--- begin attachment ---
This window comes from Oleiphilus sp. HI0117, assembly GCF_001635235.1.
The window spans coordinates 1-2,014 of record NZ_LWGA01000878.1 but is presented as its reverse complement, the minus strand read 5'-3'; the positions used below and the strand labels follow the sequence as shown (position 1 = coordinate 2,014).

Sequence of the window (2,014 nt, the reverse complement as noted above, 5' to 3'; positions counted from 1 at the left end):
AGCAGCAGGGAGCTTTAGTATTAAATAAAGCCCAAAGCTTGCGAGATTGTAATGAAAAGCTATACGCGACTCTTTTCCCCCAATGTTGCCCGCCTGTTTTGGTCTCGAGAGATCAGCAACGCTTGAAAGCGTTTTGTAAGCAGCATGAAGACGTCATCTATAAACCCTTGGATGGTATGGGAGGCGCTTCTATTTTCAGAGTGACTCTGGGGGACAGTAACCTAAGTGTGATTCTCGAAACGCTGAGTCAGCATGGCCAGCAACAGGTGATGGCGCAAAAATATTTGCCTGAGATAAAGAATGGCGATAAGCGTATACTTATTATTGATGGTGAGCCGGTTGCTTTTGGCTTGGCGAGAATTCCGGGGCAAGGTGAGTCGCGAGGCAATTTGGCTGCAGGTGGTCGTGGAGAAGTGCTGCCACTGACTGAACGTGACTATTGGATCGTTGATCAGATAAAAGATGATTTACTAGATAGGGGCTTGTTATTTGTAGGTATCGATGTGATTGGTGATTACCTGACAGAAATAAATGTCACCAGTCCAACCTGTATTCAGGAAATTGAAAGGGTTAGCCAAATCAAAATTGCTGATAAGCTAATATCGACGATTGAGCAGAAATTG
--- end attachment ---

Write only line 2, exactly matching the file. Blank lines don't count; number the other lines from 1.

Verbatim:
The window spans coordinates 1-2,014 of record NZ_LWGA01000878.1 but is presented as its reverse complement, the minus strand read 5'-3'; the positions used below and the strand labels follow the sequence as shown (position 1 = coordinate 2,014).